Graduate student Hengyu (Henry) Lu, a graduate student in the Graduate School of Biomedical Sciences at Baylor College of Medicine and trainee in the NCI-designated Dan L. Duncan Cancer Center at Baylor, has received one of five nationally competitive Research Scholar Award grants from the Joanna M. Nicolay Melanoma Foundation.
The $10,000 grant award recognizes exceptional graduate students conducting melanoma research and also provides distinction to lab directors, universities and cancer research institutions across the United States. Lu’s research focuses on the homeobox transcription factor A1 (HOXA1) gene and its role in melanoma progression to provide insights in the molecular mechanisms of melanoma metastasis (the spread of cancer to other parts of the body) and reveal inroads to novel therapeutic design.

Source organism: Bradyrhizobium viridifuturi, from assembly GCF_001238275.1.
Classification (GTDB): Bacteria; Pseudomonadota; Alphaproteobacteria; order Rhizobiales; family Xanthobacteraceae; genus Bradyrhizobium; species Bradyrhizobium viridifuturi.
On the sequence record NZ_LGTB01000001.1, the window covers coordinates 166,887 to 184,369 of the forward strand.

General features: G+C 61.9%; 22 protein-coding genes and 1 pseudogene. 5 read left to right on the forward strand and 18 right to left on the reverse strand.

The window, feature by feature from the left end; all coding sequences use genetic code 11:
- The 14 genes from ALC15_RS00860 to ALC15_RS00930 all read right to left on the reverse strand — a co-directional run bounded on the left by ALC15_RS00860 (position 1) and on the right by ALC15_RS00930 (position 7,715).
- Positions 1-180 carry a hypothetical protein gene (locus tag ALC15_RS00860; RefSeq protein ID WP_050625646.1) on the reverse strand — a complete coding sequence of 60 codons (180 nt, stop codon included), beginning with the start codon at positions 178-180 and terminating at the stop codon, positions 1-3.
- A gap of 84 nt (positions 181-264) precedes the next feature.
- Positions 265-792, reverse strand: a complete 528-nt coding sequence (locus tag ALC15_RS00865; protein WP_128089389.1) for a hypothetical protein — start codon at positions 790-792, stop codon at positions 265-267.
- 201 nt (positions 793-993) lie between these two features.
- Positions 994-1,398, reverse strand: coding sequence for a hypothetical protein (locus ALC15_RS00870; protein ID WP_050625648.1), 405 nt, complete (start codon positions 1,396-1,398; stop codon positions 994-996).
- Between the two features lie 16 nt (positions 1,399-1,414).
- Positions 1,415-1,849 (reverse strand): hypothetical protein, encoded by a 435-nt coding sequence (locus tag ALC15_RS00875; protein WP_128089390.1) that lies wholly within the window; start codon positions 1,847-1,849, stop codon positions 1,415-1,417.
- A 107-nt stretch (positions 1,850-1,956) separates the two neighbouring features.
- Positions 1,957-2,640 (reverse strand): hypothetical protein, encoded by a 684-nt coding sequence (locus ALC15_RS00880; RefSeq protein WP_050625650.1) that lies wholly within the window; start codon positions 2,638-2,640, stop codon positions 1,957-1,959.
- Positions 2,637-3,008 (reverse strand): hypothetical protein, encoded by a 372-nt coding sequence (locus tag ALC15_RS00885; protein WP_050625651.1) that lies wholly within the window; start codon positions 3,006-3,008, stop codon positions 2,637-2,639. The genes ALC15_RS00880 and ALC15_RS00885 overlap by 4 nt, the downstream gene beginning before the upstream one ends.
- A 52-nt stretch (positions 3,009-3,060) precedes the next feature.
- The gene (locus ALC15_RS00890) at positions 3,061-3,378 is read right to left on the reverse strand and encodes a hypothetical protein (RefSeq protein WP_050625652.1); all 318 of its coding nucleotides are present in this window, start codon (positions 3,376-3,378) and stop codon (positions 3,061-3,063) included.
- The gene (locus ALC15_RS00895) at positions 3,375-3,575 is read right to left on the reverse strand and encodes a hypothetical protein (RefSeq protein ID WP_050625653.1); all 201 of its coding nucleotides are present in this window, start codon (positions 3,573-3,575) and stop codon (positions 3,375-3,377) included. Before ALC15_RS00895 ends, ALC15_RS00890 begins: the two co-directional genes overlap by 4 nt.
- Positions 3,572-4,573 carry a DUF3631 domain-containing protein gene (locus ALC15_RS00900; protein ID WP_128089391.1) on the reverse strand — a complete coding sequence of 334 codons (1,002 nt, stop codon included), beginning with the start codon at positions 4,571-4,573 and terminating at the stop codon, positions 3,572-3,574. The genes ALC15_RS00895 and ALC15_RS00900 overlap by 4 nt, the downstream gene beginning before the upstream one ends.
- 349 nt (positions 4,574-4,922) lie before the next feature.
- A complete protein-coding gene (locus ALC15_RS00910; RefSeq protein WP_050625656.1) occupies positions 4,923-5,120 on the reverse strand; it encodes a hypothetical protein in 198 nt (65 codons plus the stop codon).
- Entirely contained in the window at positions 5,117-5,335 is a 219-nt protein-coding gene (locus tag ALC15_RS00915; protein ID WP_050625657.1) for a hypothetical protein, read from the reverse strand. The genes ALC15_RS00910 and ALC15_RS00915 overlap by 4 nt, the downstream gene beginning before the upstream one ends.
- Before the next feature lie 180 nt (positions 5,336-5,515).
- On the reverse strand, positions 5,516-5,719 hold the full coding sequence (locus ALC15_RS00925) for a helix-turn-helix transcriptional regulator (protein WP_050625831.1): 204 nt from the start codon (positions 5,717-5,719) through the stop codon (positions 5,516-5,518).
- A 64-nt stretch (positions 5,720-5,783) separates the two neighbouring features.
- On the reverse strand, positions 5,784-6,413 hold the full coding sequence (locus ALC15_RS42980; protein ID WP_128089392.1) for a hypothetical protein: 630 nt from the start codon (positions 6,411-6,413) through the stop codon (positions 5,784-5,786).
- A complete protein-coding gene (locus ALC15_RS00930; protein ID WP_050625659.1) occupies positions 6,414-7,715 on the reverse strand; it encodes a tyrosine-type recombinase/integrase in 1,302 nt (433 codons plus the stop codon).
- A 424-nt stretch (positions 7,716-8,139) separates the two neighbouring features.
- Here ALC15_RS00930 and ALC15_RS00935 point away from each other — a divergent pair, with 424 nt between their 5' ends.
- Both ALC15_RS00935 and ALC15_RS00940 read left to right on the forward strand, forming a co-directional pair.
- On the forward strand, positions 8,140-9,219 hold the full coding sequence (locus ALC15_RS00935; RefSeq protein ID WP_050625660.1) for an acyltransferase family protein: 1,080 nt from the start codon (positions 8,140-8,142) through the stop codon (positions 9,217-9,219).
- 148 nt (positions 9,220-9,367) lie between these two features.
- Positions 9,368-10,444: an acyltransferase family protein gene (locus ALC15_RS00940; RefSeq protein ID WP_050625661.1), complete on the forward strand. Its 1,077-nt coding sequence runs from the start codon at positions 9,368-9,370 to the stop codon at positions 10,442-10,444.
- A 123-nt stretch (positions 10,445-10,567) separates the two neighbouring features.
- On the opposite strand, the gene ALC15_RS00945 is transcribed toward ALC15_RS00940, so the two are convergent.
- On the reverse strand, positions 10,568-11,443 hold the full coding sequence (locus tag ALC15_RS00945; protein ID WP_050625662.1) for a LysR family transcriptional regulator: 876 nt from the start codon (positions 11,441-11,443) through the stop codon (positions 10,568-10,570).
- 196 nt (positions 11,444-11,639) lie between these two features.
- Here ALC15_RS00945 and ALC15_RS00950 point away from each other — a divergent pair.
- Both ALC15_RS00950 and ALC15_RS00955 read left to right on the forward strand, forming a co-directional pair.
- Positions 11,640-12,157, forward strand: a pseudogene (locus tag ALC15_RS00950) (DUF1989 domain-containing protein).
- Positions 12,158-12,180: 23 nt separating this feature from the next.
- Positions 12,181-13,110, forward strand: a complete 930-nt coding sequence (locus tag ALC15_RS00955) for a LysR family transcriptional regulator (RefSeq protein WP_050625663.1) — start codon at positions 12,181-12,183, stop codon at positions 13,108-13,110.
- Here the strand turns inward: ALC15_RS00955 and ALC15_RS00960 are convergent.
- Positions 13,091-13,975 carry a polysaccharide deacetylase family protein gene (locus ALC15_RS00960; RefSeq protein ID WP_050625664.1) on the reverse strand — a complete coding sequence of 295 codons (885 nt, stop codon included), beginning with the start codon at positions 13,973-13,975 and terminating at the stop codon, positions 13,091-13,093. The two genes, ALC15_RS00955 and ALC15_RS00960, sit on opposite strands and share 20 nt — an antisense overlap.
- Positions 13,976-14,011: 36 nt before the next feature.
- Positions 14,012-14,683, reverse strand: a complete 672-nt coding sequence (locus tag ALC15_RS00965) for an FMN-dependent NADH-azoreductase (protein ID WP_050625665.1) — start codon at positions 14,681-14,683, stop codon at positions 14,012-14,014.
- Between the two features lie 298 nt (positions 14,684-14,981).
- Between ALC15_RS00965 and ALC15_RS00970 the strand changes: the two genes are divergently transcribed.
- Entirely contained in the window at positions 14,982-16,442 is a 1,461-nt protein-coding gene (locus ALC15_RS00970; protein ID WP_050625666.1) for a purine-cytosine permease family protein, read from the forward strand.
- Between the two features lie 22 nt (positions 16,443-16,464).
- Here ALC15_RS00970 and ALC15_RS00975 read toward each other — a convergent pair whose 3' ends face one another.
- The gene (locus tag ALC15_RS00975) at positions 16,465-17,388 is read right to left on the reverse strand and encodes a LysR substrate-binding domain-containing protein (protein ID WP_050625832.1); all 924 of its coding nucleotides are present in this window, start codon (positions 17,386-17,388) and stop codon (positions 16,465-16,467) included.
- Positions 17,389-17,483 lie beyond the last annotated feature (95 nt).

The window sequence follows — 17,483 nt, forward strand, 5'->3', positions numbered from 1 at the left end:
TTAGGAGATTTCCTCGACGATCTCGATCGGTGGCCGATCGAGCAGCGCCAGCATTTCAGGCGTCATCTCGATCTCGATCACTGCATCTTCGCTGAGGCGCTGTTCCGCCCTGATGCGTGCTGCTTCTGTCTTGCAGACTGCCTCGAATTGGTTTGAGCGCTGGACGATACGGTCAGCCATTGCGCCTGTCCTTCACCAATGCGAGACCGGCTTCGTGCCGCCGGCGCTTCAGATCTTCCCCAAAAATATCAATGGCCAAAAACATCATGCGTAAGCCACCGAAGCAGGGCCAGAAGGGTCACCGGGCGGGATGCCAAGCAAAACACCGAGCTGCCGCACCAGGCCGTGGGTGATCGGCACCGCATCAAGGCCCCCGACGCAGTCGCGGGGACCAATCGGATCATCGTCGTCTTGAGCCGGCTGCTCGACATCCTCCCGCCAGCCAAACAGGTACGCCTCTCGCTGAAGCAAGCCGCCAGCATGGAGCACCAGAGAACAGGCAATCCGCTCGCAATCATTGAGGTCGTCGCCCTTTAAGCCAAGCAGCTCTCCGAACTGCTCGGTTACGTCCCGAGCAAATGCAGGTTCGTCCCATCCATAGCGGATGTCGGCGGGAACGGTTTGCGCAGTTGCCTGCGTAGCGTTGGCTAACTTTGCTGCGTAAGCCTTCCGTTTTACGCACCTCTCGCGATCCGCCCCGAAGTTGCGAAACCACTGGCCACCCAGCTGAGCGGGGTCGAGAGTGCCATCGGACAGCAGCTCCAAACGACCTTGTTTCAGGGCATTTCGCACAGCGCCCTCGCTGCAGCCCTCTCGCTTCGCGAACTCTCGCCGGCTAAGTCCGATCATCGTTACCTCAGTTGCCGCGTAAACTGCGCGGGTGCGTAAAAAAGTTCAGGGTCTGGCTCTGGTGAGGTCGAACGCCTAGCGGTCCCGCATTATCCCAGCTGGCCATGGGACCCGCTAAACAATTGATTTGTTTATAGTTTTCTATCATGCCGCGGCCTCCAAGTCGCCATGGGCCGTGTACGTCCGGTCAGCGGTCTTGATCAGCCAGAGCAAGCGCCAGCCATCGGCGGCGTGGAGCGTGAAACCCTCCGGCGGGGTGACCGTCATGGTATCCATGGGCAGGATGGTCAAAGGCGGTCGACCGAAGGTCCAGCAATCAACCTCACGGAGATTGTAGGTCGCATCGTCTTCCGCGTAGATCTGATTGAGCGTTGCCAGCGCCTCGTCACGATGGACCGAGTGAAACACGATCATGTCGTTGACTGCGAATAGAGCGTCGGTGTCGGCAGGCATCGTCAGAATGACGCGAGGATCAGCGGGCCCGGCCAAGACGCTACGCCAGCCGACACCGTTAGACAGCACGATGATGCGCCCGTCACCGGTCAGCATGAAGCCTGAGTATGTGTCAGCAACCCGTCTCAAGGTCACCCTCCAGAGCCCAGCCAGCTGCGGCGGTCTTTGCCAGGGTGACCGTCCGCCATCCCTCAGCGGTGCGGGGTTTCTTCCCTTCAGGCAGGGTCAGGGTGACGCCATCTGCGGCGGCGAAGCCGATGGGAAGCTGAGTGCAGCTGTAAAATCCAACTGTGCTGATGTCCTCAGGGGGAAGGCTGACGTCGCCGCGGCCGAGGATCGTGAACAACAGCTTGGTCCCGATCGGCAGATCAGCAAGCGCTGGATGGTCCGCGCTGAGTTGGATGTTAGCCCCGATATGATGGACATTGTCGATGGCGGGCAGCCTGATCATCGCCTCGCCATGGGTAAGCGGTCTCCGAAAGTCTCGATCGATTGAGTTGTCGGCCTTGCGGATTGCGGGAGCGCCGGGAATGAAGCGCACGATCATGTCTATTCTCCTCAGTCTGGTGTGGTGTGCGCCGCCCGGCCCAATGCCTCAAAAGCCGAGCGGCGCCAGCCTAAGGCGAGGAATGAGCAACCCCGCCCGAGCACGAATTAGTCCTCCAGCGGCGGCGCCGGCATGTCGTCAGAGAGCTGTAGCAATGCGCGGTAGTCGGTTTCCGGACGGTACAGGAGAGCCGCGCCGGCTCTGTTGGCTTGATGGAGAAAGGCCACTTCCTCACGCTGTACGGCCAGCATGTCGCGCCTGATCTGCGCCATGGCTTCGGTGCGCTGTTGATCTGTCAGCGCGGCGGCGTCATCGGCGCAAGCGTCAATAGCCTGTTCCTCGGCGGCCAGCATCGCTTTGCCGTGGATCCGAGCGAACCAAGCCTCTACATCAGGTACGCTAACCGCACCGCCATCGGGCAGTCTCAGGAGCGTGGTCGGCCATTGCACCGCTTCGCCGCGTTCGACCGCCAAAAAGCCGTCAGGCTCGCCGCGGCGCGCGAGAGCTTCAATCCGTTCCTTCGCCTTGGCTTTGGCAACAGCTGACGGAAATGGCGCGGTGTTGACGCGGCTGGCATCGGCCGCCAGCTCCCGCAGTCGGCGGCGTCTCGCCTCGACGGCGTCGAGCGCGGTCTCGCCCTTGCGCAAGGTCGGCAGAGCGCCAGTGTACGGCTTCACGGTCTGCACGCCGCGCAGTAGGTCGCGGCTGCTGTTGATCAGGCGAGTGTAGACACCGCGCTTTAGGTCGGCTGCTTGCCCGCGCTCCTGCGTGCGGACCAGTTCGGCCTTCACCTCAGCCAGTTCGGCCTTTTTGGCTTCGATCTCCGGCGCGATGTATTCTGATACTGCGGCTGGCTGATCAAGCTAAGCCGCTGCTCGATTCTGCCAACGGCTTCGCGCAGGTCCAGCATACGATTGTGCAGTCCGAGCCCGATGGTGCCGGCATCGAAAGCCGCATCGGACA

“Henry certainly has a bright future ahead of him, and this award will provide him an excellent opportunity to build his thesis research project aimed at making a sustained impact on the treatment of melanoma,” said Dr. Kenneth Scott, an assistant professor of molecular and human genetics and a member of the Duncan Cancer Center at Baylor who serves as Lu’s mentor.
“Our Foundation’s ‘Research Scholar Awards’ are invaluable at the grassroots level, to specifically grow interest in melanoma research, at leading cancer research centers nationwide,” said Regina Shannon Bodnar, chair of the Foundation. “If we can attract the brightest young minds, that are considering or are already within the nation’s cancer research pipelines, to pursue a career in melanoma research – we’re that much closer to better understanding the disease, identifying the means for effective treatments and, most importantly, finding a cure for this deadly and increasingly prevalent disease.”